By Renae James
Fall is here but that doesn’t mean hiking season is over. You just need to be more selective on the trails you choose.
With the colder weather hikes with a higher elevation will start to ice up or become buried in snow making it dangerous for novice hikers. Some trails will soon be closed for the season with gates blocking access roads to ensure safety of drivers and hikers. Falls hikes can be quite beautiful as the colors change, and fallen leaves pave the trails. If you take the time to really look at the surrounding foliage you can even find some amazing mushrooms/fungi growing. I highly recommend hiking boots for better traction and to keep your feet dry. Hiking poles and traction cleats for your boots might be a smart investment as well. Trax just slip over the bottom of your boots.
•A lovely close-to-home trail is the Old Robe Canyon Trail. The trailhead is off of the Mountain Loop Highway, seven miles east of Granite Falls. There is a large brick sign on the side of the road. No parking pass is required. This trail is only 2.4 miles round trip with an elevation gain of only 350 feet. You will walk through some old-growth mossy trees, and then suddenly you are on sandy ground looking at the rushing Stillaguamish River. Walk along the river, cross a stream with a large log as a bridge and then onto a rocky path that used to be an old railroad for the mine cars that came out of Monte Cristo. At about 1.2 miles you will run into a rock slide. On the other side are a few train tunnels but they are not safe to access.
•Continuing 16 miles down Highway 92 you get to the Big Four Ice Caves. This parking area requires a Northwest Forest Pass. This trail is 2.2 miles round trip and also is fairly level. The hike takes you through the woods, over the Stillaguamish River on a sturdy bridge and back into the woods. As you get closer you will see the Big Four Mountain. Waterfalls and ice caves can be safely seen from the viewing circle. Do not go in the caves or climb them as they are unstable. There have been deaths there. But if you stay safe, it is a magical experience, especially when snow falls – so tranquil, surrounded by the stark white against the mountains.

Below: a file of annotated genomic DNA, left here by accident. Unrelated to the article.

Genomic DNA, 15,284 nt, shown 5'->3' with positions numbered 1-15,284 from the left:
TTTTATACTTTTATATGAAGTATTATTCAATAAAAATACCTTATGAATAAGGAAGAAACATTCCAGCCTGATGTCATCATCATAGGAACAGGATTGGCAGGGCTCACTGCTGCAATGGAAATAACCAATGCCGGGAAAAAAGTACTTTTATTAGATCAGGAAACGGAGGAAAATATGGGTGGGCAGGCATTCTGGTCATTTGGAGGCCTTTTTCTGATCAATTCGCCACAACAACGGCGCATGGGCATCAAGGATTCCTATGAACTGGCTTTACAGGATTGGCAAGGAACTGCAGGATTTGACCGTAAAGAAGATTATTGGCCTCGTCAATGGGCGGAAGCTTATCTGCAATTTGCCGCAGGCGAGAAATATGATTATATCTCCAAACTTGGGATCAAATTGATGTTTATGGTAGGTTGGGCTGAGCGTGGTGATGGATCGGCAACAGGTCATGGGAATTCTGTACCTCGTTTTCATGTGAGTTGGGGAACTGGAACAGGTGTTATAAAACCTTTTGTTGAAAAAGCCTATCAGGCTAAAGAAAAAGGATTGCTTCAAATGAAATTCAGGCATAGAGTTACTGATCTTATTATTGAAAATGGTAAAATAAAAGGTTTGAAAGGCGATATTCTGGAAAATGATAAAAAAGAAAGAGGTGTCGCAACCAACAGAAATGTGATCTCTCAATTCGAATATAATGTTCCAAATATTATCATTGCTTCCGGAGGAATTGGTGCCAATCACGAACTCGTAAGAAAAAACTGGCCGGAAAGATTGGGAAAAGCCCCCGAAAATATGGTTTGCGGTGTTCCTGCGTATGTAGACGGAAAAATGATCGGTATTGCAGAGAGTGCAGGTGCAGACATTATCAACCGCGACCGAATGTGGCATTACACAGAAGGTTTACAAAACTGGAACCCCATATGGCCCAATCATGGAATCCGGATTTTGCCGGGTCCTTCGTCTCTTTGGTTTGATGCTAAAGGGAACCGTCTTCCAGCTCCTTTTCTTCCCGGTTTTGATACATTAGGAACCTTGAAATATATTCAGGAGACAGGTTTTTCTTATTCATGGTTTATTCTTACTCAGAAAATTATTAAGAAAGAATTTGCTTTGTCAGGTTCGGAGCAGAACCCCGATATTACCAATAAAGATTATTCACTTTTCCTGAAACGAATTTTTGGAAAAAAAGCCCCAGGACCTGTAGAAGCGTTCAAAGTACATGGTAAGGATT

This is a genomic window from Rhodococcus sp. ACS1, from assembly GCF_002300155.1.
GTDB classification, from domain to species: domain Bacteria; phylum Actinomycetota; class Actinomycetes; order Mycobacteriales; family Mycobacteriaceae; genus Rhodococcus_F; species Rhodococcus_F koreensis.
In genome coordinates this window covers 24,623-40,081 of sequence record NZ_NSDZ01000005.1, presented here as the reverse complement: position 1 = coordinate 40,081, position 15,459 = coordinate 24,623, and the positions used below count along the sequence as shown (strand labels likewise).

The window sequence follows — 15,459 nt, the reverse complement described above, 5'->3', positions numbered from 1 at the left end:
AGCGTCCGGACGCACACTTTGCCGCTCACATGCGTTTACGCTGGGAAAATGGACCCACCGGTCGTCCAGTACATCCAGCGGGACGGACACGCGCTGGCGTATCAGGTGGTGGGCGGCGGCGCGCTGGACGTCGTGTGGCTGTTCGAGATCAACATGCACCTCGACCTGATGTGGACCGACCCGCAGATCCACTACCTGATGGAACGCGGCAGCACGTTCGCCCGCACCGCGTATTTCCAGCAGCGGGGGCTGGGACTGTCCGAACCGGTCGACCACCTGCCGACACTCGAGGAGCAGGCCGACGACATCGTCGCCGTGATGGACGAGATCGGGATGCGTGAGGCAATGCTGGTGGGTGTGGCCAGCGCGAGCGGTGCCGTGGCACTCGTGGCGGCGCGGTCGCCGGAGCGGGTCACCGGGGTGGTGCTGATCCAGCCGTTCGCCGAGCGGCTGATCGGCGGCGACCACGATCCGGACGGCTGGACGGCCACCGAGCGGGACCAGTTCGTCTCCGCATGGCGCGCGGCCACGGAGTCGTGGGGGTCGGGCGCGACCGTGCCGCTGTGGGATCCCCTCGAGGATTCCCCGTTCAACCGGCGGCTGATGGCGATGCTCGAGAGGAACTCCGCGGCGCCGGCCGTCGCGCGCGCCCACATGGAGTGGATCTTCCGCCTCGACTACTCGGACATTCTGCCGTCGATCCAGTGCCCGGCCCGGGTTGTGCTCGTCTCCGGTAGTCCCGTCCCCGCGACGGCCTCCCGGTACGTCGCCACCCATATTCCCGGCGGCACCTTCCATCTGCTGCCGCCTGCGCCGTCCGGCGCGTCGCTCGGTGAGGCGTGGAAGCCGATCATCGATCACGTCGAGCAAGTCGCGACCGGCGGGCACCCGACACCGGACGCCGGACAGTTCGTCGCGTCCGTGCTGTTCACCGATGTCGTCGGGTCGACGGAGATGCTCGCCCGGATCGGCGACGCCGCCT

•Another nice hike this time of year is the Fragrance Lake Trail, off of Chuckanut Drive on the way to Bellingham. Park directly across from the main entrance to Larrabee State Park. This trail requires a Discover Pass and is 5.5 miles round trip with a gradual elevation gain of 950 feet. You will hike through some old-growth forest and lots of ferns. A mile into the trail is a short spur up to a lovely view of Samish Bay. Later, there is a half-mile loop around the lake. Larrabee State Park is a nice side adventure. Walk through the artistic tunnel underneath the railroad tracks and visit the pebble beach on Samish Bay and see some amazing rock formations. If the tide is low there are tidepools.
I will be signing off for the season. I hope you had an opportunity to explore a new trail or two and will be ready for more hiking in 2019.
Renae James writes a hiking column periodically for this newspaper.